Yes, "Eternal generation and procession" is still there; Esoglou thinks it is much too long here, I merely think it is rather too long, and less excessive here than other sections. That all the material you have removed is "bad" I'm not sure; the many changes are hard to follow in diffs, as I say above, and some of it might well be useful in a fuller article just on the theology. Some of the material that's left looks WP:UNDUE to me in a short article, as mentioned above, and I suspect that more important stuff that a balanced article would have is missing. I don't find theology boring, as you assert for no reason, but I do find, as all or the vast majority of readers will, some of the theology here incomprehensible, which is perhaps not surprising for a mystery. I don't say that such material should not be provided for those who can follow it, but that is why we need an offshoot article for a fuller theological account. While we're being personal, you appear to have a Calvinist background which perhaps explains your dismissal of the relevance of church art, not to mention the space still allocated to very obscure modern evangelical writers. You may not like church art, or even think it is blasphemous, but most articles on doctrines that are represented in art have sections on the art that are in most cases the only article on the general subject. The subject of the doctrine of the Trinity cannot be adequately discussed without fuller coverage of those who have rejected it than the listy mentions here. Johnbod (talk) 17:21, 16 February 2013 (UTC)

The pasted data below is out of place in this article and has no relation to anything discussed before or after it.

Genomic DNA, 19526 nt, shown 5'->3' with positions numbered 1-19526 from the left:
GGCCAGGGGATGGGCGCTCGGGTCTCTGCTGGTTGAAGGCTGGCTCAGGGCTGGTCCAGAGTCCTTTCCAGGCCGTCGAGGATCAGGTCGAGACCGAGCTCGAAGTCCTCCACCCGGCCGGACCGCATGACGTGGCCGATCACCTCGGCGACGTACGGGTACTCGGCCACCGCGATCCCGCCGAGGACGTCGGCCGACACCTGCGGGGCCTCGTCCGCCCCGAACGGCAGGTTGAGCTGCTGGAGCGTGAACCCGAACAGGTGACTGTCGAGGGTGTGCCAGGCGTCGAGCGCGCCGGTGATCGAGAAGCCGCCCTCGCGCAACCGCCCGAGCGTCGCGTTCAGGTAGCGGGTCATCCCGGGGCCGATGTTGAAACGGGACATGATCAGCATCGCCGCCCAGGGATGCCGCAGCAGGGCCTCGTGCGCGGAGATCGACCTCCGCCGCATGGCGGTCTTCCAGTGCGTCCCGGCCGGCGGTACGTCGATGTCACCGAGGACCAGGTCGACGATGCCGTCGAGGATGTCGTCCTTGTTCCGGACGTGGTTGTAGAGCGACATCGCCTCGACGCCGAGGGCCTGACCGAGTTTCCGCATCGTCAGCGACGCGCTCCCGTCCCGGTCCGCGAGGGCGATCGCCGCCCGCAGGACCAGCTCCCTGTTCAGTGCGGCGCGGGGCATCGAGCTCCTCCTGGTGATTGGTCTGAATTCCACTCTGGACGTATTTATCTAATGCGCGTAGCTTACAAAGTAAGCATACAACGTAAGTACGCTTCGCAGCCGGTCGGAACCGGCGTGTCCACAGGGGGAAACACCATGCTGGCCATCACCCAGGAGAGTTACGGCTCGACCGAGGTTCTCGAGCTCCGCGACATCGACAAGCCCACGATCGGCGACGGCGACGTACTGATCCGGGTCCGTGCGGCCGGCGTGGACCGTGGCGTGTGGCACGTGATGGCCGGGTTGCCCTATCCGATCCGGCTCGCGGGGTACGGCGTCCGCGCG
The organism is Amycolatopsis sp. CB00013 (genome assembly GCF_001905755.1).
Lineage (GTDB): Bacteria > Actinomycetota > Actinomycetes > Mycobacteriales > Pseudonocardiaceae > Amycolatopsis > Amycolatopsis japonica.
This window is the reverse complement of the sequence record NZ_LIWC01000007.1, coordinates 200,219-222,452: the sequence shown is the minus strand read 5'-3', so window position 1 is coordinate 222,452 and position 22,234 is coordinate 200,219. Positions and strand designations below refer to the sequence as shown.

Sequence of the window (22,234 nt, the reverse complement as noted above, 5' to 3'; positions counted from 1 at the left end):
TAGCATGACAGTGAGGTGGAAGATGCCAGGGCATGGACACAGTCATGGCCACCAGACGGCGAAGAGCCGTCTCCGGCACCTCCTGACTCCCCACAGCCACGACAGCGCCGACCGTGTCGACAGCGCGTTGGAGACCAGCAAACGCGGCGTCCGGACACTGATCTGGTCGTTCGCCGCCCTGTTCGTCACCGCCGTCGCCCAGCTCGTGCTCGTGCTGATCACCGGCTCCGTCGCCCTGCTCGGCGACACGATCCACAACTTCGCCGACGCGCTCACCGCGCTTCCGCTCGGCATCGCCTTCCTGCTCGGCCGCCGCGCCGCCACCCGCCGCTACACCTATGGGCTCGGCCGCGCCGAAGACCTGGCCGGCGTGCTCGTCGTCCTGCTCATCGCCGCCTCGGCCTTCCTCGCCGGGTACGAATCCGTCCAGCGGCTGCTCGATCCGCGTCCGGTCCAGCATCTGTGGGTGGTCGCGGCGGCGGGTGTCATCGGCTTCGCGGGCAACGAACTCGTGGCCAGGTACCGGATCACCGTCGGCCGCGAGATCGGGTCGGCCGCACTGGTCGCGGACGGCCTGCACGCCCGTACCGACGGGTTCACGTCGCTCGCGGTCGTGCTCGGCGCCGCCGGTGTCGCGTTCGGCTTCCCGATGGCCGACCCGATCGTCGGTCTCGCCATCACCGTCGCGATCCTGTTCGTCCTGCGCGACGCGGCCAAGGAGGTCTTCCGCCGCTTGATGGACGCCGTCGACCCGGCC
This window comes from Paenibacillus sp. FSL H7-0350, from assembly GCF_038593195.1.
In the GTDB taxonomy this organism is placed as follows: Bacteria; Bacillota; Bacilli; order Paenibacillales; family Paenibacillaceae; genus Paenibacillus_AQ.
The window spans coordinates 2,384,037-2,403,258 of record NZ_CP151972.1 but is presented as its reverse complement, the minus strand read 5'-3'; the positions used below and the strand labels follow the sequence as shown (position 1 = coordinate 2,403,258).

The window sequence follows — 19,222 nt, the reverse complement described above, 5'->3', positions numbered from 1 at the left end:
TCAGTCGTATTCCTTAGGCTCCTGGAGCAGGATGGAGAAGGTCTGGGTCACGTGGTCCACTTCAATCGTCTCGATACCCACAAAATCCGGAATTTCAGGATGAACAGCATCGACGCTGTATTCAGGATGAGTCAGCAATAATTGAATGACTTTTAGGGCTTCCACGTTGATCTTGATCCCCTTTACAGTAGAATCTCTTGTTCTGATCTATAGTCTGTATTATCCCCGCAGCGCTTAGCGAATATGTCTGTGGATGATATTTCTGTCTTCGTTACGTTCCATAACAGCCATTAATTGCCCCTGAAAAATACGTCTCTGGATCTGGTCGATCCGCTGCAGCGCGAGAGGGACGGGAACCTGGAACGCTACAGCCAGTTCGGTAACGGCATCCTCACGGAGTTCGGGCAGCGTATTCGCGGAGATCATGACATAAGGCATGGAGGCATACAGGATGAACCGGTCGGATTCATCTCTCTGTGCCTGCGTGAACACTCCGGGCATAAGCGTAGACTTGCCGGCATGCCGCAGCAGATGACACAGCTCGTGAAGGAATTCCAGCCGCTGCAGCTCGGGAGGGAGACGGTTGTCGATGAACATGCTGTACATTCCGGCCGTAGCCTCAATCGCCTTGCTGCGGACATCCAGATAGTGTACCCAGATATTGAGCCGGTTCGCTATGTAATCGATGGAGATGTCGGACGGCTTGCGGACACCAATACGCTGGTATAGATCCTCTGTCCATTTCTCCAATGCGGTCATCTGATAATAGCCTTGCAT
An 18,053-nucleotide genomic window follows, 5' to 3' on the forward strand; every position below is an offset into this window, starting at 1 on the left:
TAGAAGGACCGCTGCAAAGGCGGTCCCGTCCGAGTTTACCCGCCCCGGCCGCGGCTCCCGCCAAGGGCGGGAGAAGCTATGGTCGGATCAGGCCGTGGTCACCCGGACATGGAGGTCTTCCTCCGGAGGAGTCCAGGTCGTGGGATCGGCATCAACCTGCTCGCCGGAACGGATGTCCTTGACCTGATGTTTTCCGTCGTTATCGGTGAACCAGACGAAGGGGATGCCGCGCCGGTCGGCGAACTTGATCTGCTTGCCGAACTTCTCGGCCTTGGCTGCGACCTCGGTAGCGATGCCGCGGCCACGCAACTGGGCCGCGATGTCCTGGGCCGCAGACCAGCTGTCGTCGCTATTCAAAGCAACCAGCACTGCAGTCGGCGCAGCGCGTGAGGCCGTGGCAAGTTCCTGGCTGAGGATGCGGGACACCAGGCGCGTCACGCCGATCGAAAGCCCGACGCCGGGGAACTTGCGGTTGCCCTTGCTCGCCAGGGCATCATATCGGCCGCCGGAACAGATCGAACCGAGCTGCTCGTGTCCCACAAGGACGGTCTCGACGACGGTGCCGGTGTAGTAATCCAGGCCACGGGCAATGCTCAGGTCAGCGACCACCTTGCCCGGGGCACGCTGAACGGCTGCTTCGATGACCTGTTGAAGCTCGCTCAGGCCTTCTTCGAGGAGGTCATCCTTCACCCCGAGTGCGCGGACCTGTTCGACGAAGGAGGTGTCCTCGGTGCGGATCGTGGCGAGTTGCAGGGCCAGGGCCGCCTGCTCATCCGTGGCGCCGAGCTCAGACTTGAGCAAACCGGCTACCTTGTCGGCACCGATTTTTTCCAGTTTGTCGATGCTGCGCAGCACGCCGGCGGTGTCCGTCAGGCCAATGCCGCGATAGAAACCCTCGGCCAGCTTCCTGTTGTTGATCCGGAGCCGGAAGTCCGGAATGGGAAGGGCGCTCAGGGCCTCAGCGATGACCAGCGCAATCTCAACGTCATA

I apologize for misreading you. I don't think you have to be a Calvinist (I like art! Just not in church) to think that art is more of a related subject than an essential part of an encyclopedic treatment of this topic. I tried to find another article on a theological concept or any concept that had more than a short summary section on art, and came up blank. I agree there's lots of remaining bad material, some of which is probably UNDUE, SOFIXIT. I think everything I've removed would not be appropriate for a more detailed article. Most of it was repetition of other parts of the article, completely unsourced, and/or so confusing I didn't know what to do with it. As for the Nontrinitarian section, what was there before was exactly a list of nontrinitarian groups and why they don't believe in the trinity. I don't see how that helps one understand the trinity. --JFH (talk) 22:20, 16 February 2013 (UTC)